Veteran ILB Danny Trevathan has agreed to terms on a three-year contract with the Bears, NFL Media's Ian Rapoport reports Thursday evening. Trevathan's four-year, $32 million deal he signed with the Bears in 2016 after winning Super Bowl 50 with the Denver Broncos had expired.
Trevathan missed the final seven games last season with a grisly left elbow dislocation but was a Pro Bowl alternate following his best season with the Bears two years ago. He has started 47 of a possible 65 games for the Bears, becoming one of their steadier players and locker room leaders.
"He's such a great leader," Bears GM Ryan Pace said last month of Trevathan. "He's such a good player. Obviously when he was hurt last year, that hurt our defense for a multitude of reasons. But he's an important part of what we're doing."
The return of Trevathan, who turns 30 next week, alongside former first-round pick Roquan Smith to help anchor one of the NFL's best defenses means fellow impending free agent Nick Kwiatkoski won't be back. Instead, the homegrown product likely will follow in the foosteps of Adrian Amos and sign a lucrative contract elsewhere after breaking out following Trevathan's injury, which could perhaps put the Bears in line for another compensatory draft pick next April.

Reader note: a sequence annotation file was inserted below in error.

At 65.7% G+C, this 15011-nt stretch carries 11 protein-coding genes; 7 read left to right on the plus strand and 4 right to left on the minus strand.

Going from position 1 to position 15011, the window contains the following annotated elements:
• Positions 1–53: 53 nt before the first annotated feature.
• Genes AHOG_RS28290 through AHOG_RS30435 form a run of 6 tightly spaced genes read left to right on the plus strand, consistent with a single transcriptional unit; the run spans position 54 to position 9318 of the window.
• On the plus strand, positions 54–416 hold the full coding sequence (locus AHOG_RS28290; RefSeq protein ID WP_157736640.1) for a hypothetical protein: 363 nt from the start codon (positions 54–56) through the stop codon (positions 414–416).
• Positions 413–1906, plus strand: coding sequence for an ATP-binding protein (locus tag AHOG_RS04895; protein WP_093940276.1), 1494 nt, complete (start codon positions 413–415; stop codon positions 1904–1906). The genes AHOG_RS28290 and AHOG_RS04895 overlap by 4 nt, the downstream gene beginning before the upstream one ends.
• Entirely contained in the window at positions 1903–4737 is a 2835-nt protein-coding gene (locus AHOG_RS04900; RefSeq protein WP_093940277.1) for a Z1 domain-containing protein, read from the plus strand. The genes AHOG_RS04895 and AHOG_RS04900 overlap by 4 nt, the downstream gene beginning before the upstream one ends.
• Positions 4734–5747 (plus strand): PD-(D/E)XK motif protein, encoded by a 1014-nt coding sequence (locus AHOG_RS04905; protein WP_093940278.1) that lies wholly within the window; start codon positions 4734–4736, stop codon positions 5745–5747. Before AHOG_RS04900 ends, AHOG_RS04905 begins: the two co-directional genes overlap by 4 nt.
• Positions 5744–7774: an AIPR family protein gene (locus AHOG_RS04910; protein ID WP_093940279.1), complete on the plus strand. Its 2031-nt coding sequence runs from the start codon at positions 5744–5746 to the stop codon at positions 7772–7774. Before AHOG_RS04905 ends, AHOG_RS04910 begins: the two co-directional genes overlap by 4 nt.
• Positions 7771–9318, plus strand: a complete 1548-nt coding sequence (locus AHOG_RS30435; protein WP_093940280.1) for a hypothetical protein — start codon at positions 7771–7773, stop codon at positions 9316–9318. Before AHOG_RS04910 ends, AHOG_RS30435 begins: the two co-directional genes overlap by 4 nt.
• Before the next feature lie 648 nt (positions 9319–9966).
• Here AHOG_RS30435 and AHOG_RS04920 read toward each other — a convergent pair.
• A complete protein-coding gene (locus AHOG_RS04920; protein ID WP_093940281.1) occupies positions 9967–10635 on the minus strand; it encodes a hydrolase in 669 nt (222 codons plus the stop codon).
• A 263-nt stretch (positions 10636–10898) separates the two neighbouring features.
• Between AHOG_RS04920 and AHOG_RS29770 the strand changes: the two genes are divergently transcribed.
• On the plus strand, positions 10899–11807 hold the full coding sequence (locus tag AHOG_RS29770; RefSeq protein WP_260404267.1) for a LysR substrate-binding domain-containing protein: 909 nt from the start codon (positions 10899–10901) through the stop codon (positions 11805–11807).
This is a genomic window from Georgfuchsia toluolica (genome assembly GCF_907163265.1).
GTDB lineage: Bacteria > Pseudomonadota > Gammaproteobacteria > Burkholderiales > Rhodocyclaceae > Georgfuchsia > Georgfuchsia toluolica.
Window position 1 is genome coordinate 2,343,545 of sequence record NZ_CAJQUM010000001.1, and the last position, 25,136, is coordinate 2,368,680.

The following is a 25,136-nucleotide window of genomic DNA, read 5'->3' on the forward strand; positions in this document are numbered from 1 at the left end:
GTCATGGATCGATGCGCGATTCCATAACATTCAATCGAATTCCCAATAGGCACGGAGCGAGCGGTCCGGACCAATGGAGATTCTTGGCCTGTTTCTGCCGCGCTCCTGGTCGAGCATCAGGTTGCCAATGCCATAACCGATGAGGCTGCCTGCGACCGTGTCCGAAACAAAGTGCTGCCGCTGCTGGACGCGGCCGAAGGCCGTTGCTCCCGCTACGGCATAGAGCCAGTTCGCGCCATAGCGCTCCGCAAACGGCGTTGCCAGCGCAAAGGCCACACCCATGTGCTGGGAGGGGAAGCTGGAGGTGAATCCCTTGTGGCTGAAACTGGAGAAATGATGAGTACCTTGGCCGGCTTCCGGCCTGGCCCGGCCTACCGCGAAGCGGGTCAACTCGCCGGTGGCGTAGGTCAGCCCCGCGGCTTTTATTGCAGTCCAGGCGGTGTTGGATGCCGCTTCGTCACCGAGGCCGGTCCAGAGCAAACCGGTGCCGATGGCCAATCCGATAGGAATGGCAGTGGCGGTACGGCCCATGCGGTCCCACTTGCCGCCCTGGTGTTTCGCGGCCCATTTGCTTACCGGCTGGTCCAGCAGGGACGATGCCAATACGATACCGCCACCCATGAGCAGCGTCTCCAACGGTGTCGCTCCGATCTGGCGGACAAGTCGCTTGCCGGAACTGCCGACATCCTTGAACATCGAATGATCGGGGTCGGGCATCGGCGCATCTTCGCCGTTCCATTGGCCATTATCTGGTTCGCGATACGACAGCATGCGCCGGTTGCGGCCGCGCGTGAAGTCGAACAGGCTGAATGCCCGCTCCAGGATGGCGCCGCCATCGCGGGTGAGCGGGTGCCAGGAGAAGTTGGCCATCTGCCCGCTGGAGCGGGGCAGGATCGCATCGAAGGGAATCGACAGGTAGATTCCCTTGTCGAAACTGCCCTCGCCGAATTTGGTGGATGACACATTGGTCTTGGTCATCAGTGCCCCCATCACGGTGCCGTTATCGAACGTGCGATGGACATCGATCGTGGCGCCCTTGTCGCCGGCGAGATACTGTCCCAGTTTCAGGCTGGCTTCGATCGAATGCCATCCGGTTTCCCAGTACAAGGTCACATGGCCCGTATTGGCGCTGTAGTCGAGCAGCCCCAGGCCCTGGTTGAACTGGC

The Bears still could re-sign top reserve Kevin Pierre-Louis, who'd provide an important layer of insurance behind one of the game's better starting duos, with Smith coming off pectoral surgery and Trevathan having started all 16 games only twice in his first eight seasons and once with Chicago.
Trevathan earning a second contract with the Bears is an illustration not only of his dynamic ability when healthy but the respect he commands throughout Halas Hall, where another established leader and defensive starter, Prince Amukamara, was recently released. Not having to replace both of those experienced veterans is a big plus, in addition to Trevathan's speed, familiarity and physicality, all making his a welcome return to a star-studded unit.
The Bears' decision to lock up Trevathan also increases their flexibility with the new league year fastly approaching next week. They'll likely be in search of a new starting safety to round out the NFL's stingiest defense over the past two seasons combined. But the heavy will come on the 29th-ranked offense, where Mitch Trubisky will receive more competition and upgrades are needed almost across the board.
But with limited cap space — approximately $24 million prior to Trevathan's deal — and draft capital, the Bears will have to be shrewd. And opting to re-sign Trevathan should get them off to a very solid early start.